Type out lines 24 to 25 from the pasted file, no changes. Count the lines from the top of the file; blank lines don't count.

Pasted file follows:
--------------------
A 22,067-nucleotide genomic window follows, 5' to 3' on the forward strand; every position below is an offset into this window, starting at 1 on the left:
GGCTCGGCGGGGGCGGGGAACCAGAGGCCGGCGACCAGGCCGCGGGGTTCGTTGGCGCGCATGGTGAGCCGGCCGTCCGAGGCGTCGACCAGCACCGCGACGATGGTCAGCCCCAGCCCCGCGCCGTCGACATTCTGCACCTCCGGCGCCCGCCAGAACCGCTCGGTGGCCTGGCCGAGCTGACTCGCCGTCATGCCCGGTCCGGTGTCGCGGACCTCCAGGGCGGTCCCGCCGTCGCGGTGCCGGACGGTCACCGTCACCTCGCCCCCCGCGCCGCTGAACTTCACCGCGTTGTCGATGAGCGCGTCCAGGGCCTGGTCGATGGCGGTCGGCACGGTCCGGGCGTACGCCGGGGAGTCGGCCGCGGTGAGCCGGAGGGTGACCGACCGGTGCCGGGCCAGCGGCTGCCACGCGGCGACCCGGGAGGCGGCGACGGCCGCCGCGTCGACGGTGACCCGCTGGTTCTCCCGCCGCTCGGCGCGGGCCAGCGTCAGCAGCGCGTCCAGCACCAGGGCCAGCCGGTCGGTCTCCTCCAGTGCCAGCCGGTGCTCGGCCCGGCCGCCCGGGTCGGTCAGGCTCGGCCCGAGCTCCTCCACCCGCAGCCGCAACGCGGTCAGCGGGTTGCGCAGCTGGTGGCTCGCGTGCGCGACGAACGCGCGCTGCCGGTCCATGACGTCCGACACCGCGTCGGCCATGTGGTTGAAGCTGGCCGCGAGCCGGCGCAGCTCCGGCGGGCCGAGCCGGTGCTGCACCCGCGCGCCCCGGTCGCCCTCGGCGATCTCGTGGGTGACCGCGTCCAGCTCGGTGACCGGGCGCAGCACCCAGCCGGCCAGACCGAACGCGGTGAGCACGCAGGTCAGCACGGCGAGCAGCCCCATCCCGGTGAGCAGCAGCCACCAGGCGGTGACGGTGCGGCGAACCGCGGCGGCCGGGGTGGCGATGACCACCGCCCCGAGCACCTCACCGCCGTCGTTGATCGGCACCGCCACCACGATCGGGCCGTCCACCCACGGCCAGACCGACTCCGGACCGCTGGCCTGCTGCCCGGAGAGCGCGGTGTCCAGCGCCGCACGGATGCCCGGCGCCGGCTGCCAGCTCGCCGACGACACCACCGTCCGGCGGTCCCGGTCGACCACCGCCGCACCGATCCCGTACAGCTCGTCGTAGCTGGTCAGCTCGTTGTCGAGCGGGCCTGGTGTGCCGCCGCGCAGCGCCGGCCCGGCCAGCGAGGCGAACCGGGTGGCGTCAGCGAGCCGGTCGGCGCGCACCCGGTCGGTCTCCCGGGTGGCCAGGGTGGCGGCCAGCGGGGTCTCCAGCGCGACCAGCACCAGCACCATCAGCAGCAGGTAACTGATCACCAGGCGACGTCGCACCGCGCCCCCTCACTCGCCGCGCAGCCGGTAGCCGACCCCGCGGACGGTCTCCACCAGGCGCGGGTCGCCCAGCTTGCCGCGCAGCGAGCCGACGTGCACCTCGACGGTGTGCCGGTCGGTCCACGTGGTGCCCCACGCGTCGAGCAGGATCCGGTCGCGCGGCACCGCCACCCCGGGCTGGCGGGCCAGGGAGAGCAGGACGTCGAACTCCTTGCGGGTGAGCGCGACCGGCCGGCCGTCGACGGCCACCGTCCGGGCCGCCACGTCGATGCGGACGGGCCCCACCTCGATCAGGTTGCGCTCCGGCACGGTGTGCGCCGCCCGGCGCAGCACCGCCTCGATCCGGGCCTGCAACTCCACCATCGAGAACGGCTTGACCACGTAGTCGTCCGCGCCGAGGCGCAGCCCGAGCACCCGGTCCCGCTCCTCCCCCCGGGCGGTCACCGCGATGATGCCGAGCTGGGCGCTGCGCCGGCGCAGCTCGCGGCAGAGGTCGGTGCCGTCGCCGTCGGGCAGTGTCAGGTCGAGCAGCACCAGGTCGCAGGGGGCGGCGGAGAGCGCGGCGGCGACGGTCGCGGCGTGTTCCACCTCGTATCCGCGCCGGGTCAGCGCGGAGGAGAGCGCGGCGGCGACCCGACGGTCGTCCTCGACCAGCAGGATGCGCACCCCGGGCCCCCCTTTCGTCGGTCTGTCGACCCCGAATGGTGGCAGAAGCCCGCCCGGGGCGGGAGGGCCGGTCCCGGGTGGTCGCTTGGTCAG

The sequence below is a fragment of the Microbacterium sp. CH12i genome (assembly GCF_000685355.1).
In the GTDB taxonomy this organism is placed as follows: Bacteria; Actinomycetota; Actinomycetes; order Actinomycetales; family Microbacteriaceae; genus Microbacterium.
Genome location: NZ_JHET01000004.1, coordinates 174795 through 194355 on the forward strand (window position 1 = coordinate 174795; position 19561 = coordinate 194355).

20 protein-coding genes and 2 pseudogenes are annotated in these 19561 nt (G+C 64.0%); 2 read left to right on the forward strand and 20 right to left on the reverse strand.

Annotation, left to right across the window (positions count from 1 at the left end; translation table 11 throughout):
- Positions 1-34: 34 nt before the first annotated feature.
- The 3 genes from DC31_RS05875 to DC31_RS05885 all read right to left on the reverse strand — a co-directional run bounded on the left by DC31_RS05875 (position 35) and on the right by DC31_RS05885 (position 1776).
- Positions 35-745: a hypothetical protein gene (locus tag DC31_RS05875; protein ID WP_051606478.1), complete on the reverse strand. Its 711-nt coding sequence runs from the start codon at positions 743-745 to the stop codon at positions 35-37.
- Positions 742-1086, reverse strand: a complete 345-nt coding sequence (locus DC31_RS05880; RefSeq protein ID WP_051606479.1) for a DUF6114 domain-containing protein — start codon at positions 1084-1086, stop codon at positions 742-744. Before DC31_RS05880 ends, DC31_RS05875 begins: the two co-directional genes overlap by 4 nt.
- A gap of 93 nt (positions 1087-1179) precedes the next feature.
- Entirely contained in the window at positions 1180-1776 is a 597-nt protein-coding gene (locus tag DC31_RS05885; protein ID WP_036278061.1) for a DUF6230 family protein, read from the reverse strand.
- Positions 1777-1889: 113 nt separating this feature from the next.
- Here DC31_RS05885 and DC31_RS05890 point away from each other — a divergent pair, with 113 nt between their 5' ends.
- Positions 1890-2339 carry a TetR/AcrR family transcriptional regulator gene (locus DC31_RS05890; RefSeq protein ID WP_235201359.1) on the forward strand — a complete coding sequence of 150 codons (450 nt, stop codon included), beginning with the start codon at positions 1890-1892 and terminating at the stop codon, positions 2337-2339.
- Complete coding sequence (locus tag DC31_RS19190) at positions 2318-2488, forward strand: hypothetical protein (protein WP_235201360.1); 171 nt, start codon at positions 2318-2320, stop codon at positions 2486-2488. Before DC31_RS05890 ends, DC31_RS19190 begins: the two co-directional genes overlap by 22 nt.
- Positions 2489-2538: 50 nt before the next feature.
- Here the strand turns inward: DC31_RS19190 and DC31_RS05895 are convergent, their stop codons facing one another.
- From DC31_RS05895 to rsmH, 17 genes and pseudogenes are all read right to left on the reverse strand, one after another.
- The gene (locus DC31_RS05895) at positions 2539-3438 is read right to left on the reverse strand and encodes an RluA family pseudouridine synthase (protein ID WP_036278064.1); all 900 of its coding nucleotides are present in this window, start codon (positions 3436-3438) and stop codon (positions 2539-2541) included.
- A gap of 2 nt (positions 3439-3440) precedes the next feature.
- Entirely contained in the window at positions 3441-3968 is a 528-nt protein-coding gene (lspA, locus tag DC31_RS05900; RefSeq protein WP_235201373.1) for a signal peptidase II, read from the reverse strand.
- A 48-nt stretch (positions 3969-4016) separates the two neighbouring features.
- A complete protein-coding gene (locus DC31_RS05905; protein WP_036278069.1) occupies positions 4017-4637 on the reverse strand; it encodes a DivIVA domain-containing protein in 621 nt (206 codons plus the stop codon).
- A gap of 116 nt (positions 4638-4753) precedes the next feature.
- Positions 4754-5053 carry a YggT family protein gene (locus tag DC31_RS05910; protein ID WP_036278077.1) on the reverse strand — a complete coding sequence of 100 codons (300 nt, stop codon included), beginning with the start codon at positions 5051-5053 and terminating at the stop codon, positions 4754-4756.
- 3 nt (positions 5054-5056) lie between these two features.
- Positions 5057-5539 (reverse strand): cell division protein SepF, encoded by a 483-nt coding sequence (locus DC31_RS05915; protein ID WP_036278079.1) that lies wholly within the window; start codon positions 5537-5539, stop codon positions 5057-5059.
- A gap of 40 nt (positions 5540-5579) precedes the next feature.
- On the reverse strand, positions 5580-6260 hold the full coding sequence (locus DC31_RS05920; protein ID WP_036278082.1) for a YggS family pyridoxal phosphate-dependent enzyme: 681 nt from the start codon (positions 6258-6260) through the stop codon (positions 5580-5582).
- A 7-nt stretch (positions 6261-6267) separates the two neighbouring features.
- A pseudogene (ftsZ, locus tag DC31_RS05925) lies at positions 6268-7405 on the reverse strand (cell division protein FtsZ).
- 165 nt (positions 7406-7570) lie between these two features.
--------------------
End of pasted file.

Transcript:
- A 48-nt stretch (positions 3969-4016) separates the two neighbouring features.
- A complete protein-coding gene (locus DC31_RS05905; protein WP_036278069.1) occupies positions 4017-4637 on the reverse strand; it encodes a DivIVA domain-containing protein in 621 nt (206 codons plus the stop codon).